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Aboriginal Australia

             When Australia was first settled in 1788 the international law of terra nullius was applied. The basis of this was that the natives that inhabited Australia did not appear to have a class structure or rule of law and that the land was not being utilised efficiently for agriculture. Australia was annexed under the legal tradition of settlement. At the time of settlement it was noted by Sir Joseph Banks that the land was indeed terra nullius as there was no way to communicate or negotiate with the small population of natives. Over the past century and indeed the last decade Australia's history is being rewritten with the rejection of the doctrine of terra nullius through the High Court. Recognition of Aboriginal law, native title and possession of the land at the time of settlement has come to fruition through legal cases such as Mabo (1992) and Wik (1993) and the establishment of the Native Title Act (1993) and the amended Native Title Act (1998). .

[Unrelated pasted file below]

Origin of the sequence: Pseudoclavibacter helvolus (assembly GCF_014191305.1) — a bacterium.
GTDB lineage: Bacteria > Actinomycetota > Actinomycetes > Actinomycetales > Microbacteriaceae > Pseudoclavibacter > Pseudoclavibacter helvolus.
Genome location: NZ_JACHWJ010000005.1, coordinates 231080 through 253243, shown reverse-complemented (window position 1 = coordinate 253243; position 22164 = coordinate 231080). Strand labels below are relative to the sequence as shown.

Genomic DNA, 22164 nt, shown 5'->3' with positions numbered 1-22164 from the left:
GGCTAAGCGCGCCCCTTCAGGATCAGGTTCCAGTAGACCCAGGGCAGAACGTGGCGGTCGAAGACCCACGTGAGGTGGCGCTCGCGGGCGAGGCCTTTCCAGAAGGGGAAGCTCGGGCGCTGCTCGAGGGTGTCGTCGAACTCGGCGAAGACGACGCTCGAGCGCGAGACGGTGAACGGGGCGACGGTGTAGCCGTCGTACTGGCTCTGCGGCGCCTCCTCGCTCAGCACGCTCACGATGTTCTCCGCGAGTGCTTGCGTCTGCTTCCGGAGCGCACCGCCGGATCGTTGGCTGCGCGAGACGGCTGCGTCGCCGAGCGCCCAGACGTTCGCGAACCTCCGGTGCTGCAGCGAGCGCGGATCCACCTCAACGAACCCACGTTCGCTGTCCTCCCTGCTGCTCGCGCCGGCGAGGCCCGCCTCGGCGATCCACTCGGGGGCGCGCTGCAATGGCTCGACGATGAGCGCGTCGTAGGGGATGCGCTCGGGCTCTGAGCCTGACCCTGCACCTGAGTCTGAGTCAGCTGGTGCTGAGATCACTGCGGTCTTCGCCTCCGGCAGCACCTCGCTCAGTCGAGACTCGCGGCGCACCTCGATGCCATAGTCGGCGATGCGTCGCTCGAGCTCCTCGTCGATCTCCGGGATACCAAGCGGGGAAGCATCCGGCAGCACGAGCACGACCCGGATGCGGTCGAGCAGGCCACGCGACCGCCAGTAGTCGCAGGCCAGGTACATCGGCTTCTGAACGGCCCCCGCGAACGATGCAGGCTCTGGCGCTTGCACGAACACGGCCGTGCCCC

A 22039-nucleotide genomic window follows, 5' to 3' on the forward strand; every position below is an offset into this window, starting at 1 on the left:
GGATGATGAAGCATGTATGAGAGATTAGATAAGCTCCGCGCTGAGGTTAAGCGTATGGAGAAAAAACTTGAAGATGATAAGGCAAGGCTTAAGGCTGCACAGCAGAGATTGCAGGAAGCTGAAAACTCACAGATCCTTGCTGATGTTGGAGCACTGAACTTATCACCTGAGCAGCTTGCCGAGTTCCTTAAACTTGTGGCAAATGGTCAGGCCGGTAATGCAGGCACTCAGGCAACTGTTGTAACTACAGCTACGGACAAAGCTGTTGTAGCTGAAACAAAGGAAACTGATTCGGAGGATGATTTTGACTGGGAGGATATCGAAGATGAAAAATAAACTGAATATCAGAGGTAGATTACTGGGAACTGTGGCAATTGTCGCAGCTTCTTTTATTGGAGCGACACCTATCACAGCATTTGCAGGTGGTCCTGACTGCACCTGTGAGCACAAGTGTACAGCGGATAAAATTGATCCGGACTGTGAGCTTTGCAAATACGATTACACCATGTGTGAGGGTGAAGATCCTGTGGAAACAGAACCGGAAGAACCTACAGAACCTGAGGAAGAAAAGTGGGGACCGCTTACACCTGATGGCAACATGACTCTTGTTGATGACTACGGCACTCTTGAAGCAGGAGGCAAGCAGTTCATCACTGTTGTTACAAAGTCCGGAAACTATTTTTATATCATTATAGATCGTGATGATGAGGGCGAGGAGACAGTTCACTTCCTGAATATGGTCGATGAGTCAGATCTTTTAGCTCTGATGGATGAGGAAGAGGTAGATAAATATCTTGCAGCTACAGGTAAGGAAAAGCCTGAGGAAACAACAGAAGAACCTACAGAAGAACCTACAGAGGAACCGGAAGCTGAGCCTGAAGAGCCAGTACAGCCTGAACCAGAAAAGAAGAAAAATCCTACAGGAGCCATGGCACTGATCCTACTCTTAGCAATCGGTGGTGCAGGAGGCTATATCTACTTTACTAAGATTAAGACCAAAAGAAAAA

Major developments in recent history in regards to native title have been the court's decisions in the Mabo case (1992) and the Wik case (1993). The Mabo case (1992) was brought about by Eddie Mabo and a group of Torres Strait Islanders who took the State of Queensland to court. Their case was that they wish the courts to pronounce that the Meriam people held native title over three Murray Islands - Mer, Dauar and Waier. Evidence was provided that supported the islanders" claim that the inhabitants of these three Murray Islands indeed had a class structure that should be recognized under common law. There were in fact two decisions handed down in the Mabo case. The first being that the Queensland legislation was not in keeping with the Racial Discrimination Act (1975) and therefore void and the second being that the plaintiff's claim that native title was acknowledged by the common law of Australia. .
             The decision of the High Court in the Mabo case had significant effect in recognizing the rights of indigenous Australians and their native title rights over some areas of land within Australian.

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